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Cemented Tungsten Carbide is an incredible material. It was originally developed for use as a cutting tool in machine tool applications where it still finds wide use today. It is extremely hard at 91 HRA which is equivalent to 1500 Vickers 30. This material is very wear resistant, with some abrasion tests showing it at 30 times hard steel. It has good long-term dimensional stability which makes a good material for gage applications. Cemented Tungsten Carbide is extremely stiff, with a Young's modulus of elasticity of 98,000,000 pounds per square inch, compared with steel at 30,000,000 PSI. This high stiffness makes cemented tungsten carbide balls a good choice for ball-sizing and they provide premier results as components of kinematic couplings. Its good performance at temperatures up to 800 degree Fahrenheit (427° Centigrade) make it a good choice in high temperature applications.
It has good corrosive resistance in many environments. The material has a very low rate of thermal expansion, at 2.5 microinches per-inch per-degree Fahrenheit (4.9 X 10^-6 per degree C). Steel is 6.4 and aluminum is 12 microinches per-inch per-degree Fahrenheit. One of the very important features of this material is that it is electrically conductive, with a resistivity of two micro-ohms per centimeter. This conductivity sets it apart from other hard stiff materials, such as ceramics and sapphire, because it allows it to be machined into complex forms by the electrical discharge machining (EDM) process. Cemented Tungsten Carbide can be ground and lapped using diamond grit. The material is slightly magnetic due to the binder used, typically nickel or cobalt. Small diameter balls can be picked up with a magnet. Cemented Tungsten Carbide is very heavy, with a density of .54 pounds per cubic inch or 15 grams per cubic centimeter. Cemented Tungsten Carbide is neither a metal nor is it a ceramic. It is a cermetal, although this isn't a widely used term. This is a combination of a large percentage of Tungsten Carbide ceramic particles bonded together by a small percentage of a metallic binder, to form a solid mass.
When a mixture of powdered tungsten metal and carbon powder are raised to a very high temperature by an arc of electricity, while the whole mass is held in a carbon crucible, there is a complete chemical combination of the two elements to form a big lump of tungsten carbide ( WC ). This lump is crushed several times and then milled to form a fine powder. The powder is screened down to uniform particle sizes.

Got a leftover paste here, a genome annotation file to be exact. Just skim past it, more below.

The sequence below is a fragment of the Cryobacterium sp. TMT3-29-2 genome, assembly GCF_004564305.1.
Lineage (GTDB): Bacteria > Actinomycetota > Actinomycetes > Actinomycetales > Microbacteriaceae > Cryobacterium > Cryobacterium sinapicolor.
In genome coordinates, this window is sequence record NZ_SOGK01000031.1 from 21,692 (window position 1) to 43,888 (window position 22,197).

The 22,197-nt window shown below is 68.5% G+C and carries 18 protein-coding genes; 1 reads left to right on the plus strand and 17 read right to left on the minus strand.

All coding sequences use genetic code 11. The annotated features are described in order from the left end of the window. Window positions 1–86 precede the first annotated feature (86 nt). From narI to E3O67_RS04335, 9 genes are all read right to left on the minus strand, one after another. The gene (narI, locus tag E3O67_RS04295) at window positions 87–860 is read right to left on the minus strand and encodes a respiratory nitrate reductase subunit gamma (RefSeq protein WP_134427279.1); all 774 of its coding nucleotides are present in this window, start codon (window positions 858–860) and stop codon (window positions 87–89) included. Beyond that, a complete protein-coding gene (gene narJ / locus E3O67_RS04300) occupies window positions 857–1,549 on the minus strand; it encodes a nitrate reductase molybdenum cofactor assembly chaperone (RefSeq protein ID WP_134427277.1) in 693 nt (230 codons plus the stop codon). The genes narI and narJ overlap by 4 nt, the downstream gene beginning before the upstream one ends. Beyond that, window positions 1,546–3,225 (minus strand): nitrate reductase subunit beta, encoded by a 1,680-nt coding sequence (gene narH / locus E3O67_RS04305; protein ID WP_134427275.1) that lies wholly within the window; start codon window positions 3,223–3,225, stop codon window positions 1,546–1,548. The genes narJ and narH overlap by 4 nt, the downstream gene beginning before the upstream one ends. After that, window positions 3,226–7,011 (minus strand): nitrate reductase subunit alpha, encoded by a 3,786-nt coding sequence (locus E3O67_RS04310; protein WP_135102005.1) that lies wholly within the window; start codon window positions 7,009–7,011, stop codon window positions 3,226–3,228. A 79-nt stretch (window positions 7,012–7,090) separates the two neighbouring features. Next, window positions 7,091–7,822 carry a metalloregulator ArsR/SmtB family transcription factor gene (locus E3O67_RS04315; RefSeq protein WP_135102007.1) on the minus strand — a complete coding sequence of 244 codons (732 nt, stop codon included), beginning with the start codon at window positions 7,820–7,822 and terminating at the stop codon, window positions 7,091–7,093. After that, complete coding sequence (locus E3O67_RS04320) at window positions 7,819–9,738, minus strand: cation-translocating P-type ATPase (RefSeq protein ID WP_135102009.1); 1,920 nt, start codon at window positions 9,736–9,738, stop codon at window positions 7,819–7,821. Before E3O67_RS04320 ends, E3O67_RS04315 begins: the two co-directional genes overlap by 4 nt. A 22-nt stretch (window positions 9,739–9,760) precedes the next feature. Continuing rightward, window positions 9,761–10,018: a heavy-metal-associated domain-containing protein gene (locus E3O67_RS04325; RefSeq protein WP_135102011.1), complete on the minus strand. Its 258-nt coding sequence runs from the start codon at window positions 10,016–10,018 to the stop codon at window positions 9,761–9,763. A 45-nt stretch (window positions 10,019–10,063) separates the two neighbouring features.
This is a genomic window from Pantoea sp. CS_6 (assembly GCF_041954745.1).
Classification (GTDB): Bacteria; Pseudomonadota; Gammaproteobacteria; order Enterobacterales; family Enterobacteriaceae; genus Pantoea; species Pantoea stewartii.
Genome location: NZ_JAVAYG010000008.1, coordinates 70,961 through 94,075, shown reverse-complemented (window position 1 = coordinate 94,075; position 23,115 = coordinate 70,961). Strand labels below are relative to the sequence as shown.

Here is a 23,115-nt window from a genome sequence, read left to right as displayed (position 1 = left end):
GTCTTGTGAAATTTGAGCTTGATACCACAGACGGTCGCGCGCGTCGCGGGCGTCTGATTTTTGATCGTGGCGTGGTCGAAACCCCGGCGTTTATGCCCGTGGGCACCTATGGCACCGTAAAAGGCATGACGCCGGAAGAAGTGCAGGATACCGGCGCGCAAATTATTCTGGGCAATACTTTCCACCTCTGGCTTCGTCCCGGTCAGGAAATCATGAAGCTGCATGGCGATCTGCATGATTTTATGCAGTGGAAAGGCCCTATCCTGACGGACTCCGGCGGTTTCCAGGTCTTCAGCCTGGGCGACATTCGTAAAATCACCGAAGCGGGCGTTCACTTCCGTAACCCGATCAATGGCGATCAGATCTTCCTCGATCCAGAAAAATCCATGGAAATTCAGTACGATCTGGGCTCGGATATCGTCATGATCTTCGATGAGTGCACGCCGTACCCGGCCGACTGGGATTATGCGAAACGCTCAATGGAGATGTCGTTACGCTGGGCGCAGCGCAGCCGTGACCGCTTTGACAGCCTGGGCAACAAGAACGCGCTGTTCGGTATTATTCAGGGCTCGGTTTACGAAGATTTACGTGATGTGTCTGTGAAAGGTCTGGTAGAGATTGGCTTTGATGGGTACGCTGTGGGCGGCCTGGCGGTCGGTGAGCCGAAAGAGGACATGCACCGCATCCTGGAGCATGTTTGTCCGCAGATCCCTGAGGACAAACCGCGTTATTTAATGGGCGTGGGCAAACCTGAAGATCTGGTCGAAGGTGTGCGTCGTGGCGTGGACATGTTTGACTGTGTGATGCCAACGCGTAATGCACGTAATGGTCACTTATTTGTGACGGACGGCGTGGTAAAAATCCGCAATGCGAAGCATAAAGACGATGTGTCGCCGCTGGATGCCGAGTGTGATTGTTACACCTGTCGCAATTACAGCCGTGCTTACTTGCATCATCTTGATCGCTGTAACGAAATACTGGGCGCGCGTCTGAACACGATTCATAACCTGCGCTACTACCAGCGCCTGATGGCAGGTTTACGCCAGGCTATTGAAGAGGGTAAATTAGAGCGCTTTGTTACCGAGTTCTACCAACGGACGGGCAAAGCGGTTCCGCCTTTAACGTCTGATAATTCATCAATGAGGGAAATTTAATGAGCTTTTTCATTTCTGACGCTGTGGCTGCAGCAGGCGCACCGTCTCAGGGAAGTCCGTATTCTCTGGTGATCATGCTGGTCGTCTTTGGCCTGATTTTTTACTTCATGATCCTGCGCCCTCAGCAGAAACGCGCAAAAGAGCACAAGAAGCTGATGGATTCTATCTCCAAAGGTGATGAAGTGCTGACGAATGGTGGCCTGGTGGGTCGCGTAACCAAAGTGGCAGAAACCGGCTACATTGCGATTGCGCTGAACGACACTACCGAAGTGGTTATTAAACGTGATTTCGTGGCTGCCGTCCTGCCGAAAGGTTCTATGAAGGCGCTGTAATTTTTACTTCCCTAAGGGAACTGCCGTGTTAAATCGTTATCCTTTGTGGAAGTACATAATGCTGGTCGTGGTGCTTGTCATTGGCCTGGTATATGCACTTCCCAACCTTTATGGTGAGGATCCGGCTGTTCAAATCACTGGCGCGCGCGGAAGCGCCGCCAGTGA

The Tungsten carbide powder and powdered cobalt metal are mechanically mixed to form a uniform combination. To this combination is added a polymer or wax that acts as a mechanical binder in the pre-sintered stage. A carefully measured volume of this combined powder is compressed by a double acting press to form the tungsten carbide ball blank, or pre-form. The binder is removed by placing the preformed parts in a vacuum chamber and raising the temperature. The binder out gasses and is trapped down stream as a liquid. Next, the combined tungsten carbide and cobalt pre-forms are sintered or fused into a solid mass by heating them to a high temperature in a vacuum or hydrogen atmosphere furnace.
Some tungsten carbide ball sizes are Hot Isocratic Pressed or hipped. The newest procedure is to Sinter-HIP the parts in a single operation. The metallurgically complete ball blanks are then rough ground with course diamond to remove all imperfections from the surface. Using micro size diamond dust, they are then finished lapped and polished to final size and microinch roundness with a sub-microinch surface finish.
Making spectrographic chemical analysis of Tungsten Carbide can be difficult and uncertain, so the accepted procedure is to use a magnetic permascopic evaluation. If anyone tells you that they can analyze tungsten carbide to an exact figure, ask them for the error budget on their process. If they know the uncertainty, it will be in percentage points. The same exactness of chemistry and physical properties in tungsten carbide that are experienced with alloy metals cannot be expected, as T.C. is made from a physical mixture of a pure metal powder and a powdered ceramic. There will naturally be more variability in performance. The stiffness or Young's modulus of elasticity given for Tungsten Carbide has been measured in tension, but balls are almost always used in compression. In our experience, the Young's modulus of elasticity of cemented tungsten carbide is actually 10% higher in compression than it is in tension.
There has been a tremendous consolidation within the hard metals industry. The surviving entities have become very large companies that are far less willing to produce any special combinations of material orders. This has dramatically reduced the availability of special grades of cemented tungsten carbide. Many of the exotic grades are simply not available today. Delivery on available grades is in the eight to sixteen week time frame.
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